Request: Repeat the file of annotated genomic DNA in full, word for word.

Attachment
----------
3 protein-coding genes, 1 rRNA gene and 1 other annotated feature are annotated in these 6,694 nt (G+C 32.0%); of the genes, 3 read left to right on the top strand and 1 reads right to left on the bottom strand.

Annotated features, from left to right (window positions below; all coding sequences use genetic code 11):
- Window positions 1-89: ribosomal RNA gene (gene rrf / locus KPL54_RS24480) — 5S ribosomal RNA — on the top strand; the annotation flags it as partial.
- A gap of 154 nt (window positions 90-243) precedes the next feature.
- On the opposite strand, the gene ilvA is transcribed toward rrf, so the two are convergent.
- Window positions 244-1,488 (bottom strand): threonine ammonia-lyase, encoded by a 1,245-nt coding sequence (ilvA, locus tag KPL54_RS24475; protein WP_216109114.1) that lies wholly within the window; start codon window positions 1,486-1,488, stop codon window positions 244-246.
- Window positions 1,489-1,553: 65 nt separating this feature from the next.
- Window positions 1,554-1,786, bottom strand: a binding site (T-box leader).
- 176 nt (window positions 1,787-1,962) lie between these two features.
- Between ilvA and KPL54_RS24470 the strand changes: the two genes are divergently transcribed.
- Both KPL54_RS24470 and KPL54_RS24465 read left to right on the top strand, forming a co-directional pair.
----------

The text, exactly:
3 protein-coding genes, 1 rRNA gene and 1 other annotated feature are annotated in these 6,694 nt (G+C 32.0%); of the genes, 3 read left to right on the top strand and 1 reads right to left on the bottom strand.

Annotated features, from left to right (window positions below; all coding sequences use genetic code 11):
- Window positions 1-89: ribosomal RNA gene (gene rrf / locus KPL54_RS24480) — 5S ribosomal RNA — on the top strand; the annotation flags it as partial.
- A gap of 154 nt (window positions 90-243) precedes the next feature.
- On the opposite strand, the gene ilvA is transcribed toward rrf, so the two are convergent.
- Window positions 244-1,488 (bottom strand): threonine ammonia-lyase, encoded by a 1,245-nt coding sequence (ilvA, locus tag KPL54_RS24475; protein WP_216109114.1) that lies wholly within the window; start codon window positions 1,486-1,488, stop codon window positions 244-246.
- Window positions 1,489-1,553: 65 nt separating this feature from the next.
- Window positions 1,554-1,786, bottom strand: a binding site (T-box leader).
- 176 nt (window positions 1,787-1,962) lie between these two features.
- Between ilvA and KPL54_RS24470 the strand changes: the two genes are divergently transcribed.
- Both KPL54_RS24470 and KPL54_RS24465 read left to right on the top strand, forming a co-directional pair.